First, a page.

Beelzebub is the Greek form of the name Baal-zebub, a pagan Philistine god worshiped in the ancient Philistine city of Ekron during the Old Testament times. It is a term signifying “the lord of flies” (2 Kings 1:2). Archaeological excavations at ancient Philistine sites have uncovered golden images of flies. After the time of the Philistines, the Jews changed the name to “Beelzeboul,” as used in the Greek New Testament, meaning “lord of dung.” This name referenced the god of the fly that was worshiped to obtain deliverance from the injuries of that insect. Some biblical scholars believe Beelzebub was also known as the “god of filth,” which later became a name of bitter scorn in the mouth of the Pharisees. As a result, Beelzebub was a particularly contemptible deity, and his name was used by the Jews as an epithet for Satan.
The word has two parts: Baal, which was the name for the Canaanite fertility gods in the Old Testament; and Zebul, which means “exalted dwelling.” Putting the two parts together, they formed a name for Satan himself, the prince of demons. This term was first used by the Pharisees in describing Jesus in Matthew 10:24-25. Earlier, they had accused Jesus of casting “out the demons by the ruler of the demons” (Matthew 9:34), referencing Beelzebul (Mark 3:22; Matthew 12:24).
In Matthew 12:22 Jesus healed a demon-possessed man who was blind and mute. As a result, “all the people were astonished and said, ‘Could this be the Son of David?’ But when the Pharisees heard this, they denied that this could be a work of God, but instead declared: ‘It is only by Beelzebub, the prince of demons, that this fellow drives out demons’” (Matthew 12:23-24).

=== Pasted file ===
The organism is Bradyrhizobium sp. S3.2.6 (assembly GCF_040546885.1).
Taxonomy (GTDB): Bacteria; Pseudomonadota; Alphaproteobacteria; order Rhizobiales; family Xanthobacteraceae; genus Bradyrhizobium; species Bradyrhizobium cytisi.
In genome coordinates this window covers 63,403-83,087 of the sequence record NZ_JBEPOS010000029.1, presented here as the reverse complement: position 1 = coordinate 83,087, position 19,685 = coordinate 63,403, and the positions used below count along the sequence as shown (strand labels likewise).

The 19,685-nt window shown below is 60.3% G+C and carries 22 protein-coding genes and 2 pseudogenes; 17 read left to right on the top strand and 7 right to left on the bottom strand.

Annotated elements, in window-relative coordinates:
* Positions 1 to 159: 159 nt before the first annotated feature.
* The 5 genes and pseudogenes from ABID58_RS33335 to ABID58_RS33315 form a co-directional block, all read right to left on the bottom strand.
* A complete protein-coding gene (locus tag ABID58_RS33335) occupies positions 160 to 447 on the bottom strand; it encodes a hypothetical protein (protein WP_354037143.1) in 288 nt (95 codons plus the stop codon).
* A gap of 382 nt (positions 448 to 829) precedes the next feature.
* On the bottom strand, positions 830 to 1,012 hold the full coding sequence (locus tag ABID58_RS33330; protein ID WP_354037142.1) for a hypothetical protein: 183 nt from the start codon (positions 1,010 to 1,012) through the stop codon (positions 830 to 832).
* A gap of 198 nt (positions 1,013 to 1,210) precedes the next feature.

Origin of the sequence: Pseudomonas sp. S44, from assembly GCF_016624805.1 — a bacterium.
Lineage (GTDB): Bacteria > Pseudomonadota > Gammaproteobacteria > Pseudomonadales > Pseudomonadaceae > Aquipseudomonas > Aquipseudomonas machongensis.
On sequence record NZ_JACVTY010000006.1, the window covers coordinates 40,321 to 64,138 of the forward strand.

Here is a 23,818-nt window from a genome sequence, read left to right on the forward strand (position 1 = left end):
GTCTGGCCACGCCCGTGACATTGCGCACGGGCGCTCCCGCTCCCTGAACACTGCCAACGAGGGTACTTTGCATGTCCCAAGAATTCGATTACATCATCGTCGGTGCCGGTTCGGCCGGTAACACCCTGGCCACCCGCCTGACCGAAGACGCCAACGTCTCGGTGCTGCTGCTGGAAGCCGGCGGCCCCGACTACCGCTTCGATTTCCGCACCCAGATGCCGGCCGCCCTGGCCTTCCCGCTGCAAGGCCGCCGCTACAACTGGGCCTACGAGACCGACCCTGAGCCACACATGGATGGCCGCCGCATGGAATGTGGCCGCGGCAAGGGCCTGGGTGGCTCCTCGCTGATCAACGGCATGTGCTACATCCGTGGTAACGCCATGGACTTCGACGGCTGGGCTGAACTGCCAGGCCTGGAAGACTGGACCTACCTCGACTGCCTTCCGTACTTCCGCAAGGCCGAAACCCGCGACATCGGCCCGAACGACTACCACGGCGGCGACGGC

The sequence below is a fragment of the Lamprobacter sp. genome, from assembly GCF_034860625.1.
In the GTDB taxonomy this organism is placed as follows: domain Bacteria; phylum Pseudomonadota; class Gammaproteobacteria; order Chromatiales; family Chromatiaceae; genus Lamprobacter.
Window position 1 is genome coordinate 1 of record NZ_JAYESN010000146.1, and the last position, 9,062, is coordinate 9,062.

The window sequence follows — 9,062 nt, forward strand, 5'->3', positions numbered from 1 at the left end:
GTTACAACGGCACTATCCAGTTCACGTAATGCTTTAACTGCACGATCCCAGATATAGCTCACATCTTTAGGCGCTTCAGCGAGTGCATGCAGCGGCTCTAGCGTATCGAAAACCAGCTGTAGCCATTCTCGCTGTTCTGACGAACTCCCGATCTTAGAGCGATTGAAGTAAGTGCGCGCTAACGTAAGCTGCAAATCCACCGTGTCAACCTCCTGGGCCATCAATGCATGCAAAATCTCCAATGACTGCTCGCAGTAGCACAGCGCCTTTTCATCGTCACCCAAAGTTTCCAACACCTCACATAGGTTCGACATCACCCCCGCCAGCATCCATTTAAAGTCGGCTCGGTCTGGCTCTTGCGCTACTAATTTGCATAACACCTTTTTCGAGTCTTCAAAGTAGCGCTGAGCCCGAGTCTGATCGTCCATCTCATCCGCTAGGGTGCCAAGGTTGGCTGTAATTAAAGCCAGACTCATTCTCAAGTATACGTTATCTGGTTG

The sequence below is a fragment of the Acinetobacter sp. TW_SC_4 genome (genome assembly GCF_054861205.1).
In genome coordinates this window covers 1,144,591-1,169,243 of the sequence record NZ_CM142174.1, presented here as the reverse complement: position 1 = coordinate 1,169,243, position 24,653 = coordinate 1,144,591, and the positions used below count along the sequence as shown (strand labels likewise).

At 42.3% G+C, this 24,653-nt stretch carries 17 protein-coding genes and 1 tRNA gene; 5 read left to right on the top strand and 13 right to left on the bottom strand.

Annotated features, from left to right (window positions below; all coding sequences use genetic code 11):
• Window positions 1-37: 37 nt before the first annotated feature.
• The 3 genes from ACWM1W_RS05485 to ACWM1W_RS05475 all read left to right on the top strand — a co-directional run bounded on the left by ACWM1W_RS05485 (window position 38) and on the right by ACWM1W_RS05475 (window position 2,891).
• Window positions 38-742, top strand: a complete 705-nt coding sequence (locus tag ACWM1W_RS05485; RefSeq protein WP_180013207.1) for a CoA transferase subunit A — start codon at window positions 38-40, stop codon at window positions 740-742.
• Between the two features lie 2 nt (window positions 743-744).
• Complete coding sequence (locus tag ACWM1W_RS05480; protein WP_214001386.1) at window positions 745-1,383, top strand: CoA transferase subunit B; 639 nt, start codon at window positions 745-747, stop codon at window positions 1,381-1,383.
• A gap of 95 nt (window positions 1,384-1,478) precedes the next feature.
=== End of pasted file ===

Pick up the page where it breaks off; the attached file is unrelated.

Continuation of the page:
It is remarkable that the Pharisees reacted to this incredible miracle by Jesus in the very opposite way of that of the multitude, who realized that Jesus was from God. In fact, it was an admission by the Pharisees that Jesus worked miracles or performed deeds beyond the reach of any unaided human power, but they attributed this power to Beelzebub instead of God. Actually, they should have known better: the devil cannot do works of pure goodness. However, in their self-absorbed pride, these Pharisees knew that, if the teachings of Jesus should prevail among the people, their influence over them was at an end. So, the miracle they did not deny, but instead attributed it to an infernal power, “Beelzebub the prince of the demons.”
The greater question is this: what relevance does this have to us as Christians today? In Matthew 10, Jesus provides us with the very essence of what it means to be His disciple. Here we learn that He is about to send out His apostles into the world to preach the gospel (Matthew 10:7). He gives them specific instructions on what to do and what not to do. He warns them, “Be on your guard against men; they will hand you over to the local councils and flog you in their synagogues. . . . All men will hate you because of me” (Matthew 10:17, 22). Then He adds, “A student is not above his teacher, nor a servant above his master. It is enough for the student to be like his teacher, and the servant like his master. If the head of the house has been called Beelzebub, how much more the members of his household!” (Matthew 10:24-25).
The point Jesus is making to us today is that, if people are calling Him Satan, as did the Pharisees of His time, they would surely call His disciples the same. In John chapter 15 Jesus declares, “If the world hates you, keep in mind that it hated me first. If you belonged to the world, it would love you as its own. As it is, you do not belong to the world, but I have chosen you out of the world. That is why the world hates you. Remember the words I spoke to you: ‘No servant is greater than his master.’ If they persecuted me, they will persecute you also. If they obeyed my teaching, they will obey yours also. They will treat you this way because of my name, for they do not know the One who sent me” (John 15:18-21).